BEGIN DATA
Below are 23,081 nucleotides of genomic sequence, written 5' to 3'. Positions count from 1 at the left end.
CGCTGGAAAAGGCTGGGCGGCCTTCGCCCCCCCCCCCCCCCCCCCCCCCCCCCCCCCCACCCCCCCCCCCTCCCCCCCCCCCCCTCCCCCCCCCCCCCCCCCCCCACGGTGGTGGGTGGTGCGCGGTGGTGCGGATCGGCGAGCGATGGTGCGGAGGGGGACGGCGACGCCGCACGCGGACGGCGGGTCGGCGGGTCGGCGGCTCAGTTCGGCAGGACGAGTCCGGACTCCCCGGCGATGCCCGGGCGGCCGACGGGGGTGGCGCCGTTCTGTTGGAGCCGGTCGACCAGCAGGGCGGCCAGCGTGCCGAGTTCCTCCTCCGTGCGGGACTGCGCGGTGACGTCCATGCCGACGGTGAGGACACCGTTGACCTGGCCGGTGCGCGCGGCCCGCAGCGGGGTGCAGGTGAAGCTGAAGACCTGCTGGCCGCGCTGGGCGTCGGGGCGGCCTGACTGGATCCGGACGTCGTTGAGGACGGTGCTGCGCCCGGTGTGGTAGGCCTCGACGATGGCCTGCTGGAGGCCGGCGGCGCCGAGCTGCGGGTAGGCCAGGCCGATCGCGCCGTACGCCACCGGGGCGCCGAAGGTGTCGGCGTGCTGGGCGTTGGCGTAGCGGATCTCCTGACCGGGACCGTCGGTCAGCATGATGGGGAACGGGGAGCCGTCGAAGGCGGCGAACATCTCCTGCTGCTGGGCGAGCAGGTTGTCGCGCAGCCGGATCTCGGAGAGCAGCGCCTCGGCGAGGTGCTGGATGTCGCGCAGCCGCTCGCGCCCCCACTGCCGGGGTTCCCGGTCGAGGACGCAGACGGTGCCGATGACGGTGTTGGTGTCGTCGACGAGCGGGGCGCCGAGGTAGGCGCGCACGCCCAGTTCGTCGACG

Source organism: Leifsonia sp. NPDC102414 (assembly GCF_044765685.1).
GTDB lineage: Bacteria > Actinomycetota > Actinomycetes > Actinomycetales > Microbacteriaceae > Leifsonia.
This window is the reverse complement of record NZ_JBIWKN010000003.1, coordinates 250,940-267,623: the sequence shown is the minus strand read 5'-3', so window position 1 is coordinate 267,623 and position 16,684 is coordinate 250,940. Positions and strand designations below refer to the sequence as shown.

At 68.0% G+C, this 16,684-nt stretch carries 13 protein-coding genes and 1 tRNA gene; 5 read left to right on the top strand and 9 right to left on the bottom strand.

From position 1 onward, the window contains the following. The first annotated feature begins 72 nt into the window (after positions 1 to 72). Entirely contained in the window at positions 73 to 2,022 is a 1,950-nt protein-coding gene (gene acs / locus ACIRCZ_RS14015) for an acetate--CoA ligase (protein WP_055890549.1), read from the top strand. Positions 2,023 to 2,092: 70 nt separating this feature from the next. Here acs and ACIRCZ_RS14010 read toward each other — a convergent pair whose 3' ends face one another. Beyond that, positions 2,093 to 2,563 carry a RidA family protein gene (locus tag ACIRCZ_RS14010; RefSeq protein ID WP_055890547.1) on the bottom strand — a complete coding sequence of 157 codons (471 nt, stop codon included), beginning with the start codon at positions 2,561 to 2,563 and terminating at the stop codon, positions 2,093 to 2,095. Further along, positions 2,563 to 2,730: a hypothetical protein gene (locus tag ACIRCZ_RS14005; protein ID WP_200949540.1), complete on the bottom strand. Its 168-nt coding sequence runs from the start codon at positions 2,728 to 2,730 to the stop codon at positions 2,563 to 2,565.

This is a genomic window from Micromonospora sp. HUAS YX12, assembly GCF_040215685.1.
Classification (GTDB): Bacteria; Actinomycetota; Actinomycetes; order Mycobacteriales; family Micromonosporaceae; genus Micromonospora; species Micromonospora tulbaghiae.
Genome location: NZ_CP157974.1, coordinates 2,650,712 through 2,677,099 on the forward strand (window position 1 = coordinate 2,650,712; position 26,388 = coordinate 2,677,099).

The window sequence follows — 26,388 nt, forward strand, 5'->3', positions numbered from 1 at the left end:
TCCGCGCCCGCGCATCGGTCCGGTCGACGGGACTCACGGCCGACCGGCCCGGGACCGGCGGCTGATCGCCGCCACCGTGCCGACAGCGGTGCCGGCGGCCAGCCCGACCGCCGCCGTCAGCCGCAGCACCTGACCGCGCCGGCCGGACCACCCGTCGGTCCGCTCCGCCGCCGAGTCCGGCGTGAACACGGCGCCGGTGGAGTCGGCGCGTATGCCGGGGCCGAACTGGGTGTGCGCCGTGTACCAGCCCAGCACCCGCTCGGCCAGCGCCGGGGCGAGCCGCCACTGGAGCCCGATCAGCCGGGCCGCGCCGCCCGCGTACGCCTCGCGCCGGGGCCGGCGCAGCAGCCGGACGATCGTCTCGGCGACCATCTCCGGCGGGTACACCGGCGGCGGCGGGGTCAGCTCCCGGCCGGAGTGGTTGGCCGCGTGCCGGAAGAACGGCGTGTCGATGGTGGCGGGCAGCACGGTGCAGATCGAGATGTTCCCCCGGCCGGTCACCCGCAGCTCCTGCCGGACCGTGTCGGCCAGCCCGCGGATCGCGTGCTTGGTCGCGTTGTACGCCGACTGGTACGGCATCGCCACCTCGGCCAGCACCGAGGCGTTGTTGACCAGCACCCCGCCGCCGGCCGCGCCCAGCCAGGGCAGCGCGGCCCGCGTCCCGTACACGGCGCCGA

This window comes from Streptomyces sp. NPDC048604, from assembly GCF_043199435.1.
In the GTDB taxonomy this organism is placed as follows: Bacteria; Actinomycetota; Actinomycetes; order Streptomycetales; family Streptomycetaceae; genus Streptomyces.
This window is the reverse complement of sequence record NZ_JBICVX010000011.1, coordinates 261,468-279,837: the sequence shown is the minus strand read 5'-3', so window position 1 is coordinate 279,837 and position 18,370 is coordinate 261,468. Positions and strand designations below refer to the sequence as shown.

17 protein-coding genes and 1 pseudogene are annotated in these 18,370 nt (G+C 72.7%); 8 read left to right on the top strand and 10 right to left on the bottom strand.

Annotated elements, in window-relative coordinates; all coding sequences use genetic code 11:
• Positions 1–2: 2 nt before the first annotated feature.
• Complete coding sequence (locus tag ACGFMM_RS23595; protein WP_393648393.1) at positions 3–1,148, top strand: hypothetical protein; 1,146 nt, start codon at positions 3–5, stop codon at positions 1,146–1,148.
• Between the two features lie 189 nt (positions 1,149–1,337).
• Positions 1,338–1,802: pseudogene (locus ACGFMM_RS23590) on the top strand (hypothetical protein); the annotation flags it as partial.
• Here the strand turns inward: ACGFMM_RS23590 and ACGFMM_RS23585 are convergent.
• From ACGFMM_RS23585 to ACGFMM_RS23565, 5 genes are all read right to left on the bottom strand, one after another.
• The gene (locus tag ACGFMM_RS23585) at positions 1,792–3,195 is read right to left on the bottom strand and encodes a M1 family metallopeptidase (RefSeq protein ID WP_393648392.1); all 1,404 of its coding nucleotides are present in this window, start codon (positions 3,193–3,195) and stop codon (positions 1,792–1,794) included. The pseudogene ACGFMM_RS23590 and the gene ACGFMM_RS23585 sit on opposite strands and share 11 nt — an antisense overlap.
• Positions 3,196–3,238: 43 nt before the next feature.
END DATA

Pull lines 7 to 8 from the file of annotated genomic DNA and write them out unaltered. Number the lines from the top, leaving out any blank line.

From position 1 onward, the window contains the following. The first annotated feature begins 72 nt into the window (after positions 1 to 72). Entirely contained in the window at positions 73 to 2,022 is a 1,950-nt protein-coding gene (gene acs / locus ACIRCZ_RS14015) for an acetate--CoA ligase (protein WP_055890549.1), read from the top strand. Positions 2,023 to 2,092: 70 nt separating this feature from the next. Here acs and ACIRCZ_RS14010 read toward each other — a convergent pair whose 3' ends face one another. Beyond that, positions 2,093 to 2,563 carry a RidA family protein gene (locus tag ACIRCZ_RS14010; RefSeq protein ID WP_055890547.1) on the bottom strand — a complete coding sequence of 157 codons (471 nt, stop codon included), beginning with the start codon at positions 2,561 to 2,563 and terminating at the stop codon, positions 2,093 to 2,095. Further along, positions 2,563 to 2,730: a hypothetical protein gene (locus tag ACIRCZ_RS14005; protein ID WP_200949540.1), complete on the bottom strand. Its 168-nt coding sequence runs from the start codon at positions 2,728 to 2,730 to the stop codon at positions 2,563 to 2,565.

This is a genomic window from Micromonospora sp. HUAS YX12, assembly GCF_040215685.1.